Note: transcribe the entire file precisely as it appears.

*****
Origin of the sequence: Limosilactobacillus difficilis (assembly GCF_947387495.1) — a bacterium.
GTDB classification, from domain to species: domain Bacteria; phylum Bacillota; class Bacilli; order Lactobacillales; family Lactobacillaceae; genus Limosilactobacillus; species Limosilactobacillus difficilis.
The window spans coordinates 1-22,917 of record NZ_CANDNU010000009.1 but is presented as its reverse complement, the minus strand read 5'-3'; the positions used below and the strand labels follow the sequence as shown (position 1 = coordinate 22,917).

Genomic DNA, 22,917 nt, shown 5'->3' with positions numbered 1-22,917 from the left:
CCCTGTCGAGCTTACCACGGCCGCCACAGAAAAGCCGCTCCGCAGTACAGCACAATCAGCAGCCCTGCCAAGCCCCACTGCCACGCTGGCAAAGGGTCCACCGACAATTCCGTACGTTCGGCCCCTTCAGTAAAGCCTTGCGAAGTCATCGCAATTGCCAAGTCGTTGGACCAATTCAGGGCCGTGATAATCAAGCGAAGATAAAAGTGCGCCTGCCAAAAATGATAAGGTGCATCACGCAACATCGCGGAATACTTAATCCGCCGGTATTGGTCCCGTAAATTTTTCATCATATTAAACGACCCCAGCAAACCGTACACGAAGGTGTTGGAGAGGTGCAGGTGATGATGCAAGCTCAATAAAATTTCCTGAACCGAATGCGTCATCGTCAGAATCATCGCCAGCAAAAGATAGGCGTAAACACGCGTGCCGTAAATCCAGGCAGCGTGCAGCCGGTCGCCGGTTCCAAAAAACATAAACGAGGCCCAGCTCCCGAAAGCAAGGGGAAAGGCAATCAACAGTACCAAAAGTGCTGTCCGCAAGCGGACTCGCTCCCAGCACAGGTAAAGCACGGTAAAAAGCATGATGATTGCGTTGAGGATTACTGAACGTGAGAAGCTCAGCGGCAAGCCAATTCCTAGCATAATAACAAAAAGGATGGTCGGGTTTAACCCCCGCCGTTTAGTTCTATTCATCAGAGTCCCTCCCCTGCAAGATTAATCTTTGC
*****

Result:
Origin of the sequence: Limosilactobacillus difficilis (assembly GCF_947387495.1) — a bacterium.
GTDB classification, from domain to species: domain Bacteria; phylum Bacillota; class Bacilli; order Lactobacillales; family Lactobacillaceae; genus Limosilactobacillus; species Limosilactobacillus difficilis.
The window spans coordinates 1-22,917 of record NZ_CANDNU010000009.1 but is presented as its reverse complement, the minus strand read 5'-3'; the positions used below and the strand labels follow the sequence as shown (position 1 = coordinate 22,917).

Genomic DNA, 22,917 nt, shown 5'->3' with positions numbered 1-22,917 from the left:
CCCTGTCGAGCTTACCACGGCCGCCACAGAAAAGCCGCTCCGCAGTACAGCACAATCAGCAGCCCTGCCAAGCCCCACTGCCACGCTGGCAAAGGGTCCACCGACAATTCCGTACGTTCGGCCCCTTCAGTAAAGCCTTGCGAAGTCATCGCAATTGCCAAGTCGTTGGACCAATTCAGGGCCGTGATAATCAAGCGAAGATAAAAGTGCGCCTGCCAAAAATGATAAGGTGCATCACGCAACATCGCGGAATACTTAATCCGCCGGTATTGGTCCCGTAAATTTTTCATCATATTAAACGACCCCAGCAAACCGTACACGAAGGTGTTGGAGAGGTGCAGGTGATGATGCAAGCTCAATAAAATTTCCTGAACCGAATGCGTCATCGTCAGAATCATCGCCAGCAAAAGATAGGCGTAAACACGCGTGCCGTAAATCCAGGCAGCGTGCAGCCGGTCGCCGGTTCCAAAAAACATAAACGAGGCCCAGCTCCCGAAAGCAAGGGGAAAGGCAATCAACAGTACCAAAAGTGCTGTCCGCAAGCGGACTCGCTCCCAGCACAGGTAAAGCACGGTAAAAAGCATGATGATTGCGTTGAGGATTACTGAACGTGAGAAGCTCAGCGGCAAGCCAATTCCTAGCATAATAACAAAAAGGATGGTCGGGTTTAACCCCCGCCGTTTAGTTCTATTCATCAGAGTCCCTCCCCTGCAAGATTAATCTTTGC